This gif is stupid

Since moving to Berkeley a little under a year ago, I’ve started to have a commute. A good and proper, bored to tears commute via BART. A commute combined with a proper smartphone means I spent the first and last 40 minutes of every single workday answering emails and reading reddit.

While firing off some emails this evening I noticed the signature I added a long time ago: “Sent from my Nokia n900

Originally I added the signature as a caddy jab at iPhone users who have had the “Sent from my iPhone” appended to every email sent from the device going back to January of 2007. The more I started to


think about it, these signatures actually make a lot of sense and should be included on just about every device that offers a limited email client.

If for no other reason than to inform the reader(s) of the email that it might suck, for a number of legitimate reasons.

Goddamn autocorrect: sending a grammatically flawness email from a smartphone is impossible. Invariable an phone will auto-correct “schmidt” to “schlong” and all of a sudden you look like a moron. Having a “Sent from my mobile device” footer is like a disclaimer. To whom it may concern, my email may be riddled with mistakes, you’ll have to forgive me, I’m walking down the street responding to emails that could probably wait.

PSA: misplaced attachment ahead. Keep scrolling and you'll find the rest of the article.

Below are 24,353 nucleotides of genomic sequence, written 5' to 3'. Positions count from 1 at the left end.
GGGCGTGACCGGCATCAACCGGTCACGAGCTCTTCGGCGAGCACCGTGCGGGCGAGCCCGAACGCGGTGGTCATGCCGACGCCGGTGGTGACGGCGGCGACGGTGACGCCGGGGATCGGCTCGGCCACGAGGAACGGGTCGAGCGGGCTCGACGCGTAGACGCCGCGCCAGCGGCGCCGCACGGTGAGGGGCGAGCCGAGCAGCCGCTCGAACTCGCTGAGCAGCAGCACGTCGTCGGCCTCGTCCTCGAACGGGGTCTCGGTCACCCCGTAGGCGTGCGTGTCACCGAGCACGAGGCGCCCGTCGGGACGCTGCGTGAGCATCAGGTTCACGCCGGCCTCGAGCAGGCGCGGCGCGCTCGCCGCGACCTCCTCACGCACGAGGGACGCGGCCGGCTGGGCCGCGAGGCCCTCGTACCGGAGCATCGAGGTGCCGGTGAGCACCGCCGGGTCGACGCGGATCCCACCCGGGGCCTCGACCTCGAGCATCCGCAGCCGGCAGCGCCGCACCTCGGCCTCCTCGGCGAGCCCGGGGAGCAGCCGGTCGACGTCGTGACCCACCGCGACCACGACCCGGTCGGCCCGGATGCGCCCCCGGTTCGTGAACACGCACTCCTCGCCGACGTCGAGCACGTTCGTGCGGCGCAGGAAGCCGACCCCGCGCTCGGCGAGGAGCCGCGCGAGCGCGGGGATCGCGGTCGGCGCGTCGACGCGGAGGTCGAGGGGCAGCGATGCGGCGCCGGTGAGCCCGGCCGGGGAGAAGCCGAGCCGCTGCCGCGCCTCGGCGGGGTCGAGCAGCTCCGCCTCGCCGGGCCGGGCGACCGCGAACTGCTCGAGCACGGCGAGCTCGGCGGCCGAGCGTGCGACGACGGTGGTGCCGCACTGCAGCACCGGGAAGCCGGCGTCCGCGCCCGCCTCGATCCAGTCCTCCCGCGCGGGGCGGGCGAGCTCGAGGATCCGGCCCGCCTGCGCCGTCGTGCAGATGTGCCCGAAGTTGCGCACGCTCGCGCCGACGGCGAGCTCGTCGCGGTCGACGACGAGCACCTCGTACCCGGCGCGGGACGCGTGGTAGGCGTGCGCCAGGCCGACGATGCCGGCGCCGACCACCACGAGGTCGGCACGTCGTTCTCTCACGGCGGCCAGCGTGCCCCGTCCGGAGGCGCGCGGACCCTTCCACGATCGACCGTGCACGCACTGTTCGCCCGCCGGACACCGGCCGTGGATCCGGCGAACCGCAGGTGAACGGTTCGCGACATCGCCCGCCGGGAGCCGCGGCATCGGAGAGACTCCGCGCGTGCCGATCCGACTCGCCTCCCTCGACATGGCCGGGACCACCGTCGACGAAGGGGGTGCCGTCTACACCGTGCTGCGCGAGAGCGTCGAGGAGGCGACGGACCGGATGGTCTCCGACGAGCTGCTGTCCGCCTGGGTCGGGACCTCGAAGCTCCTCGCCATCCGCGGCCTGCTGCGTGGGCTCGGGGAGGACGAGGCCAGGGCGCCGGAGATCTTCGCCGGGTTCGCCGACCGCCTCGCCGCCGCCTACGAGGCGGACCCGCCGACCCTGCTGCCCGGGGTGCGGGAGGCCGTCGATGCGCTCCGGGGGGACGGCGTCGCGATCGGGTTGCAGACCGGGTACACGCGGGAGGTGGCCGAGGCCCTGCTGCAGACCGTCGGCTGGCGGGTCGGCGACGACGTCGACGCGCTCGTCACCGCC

Top posting: for the record, I hate top-posts and typically try to avoid them at every turn, for reasons that I won’t go into in this post. If your top-posted message contains your “mobile disclaimer”, it’s acceptable. Trying not to top-post on smartphones these days is near-impossible, so nobody will think any less of you.

Brevity: let’s face it, there’s a lot of extra words in sentences that exist purely to provide some inter-personal lubricant. “Hey Jared, would you mind checking on those services running on those machines when you get a chance, thanks, love you too, etc.” When emailing on the go, particularly when you’re in an on-call situation, brevity is key (especially if somehow your production machines are offline). “Check services on machines 1-12” without the mobile disclaimer might make the reader think I’m an impatient twat (I am, but irregardless), instead of being strapped for time.

On the flip-side of all these reasons, if you’re using a desktop/web client, I expect you to put as much thought into composing your email as you expect me to put into reading it. You know who you are.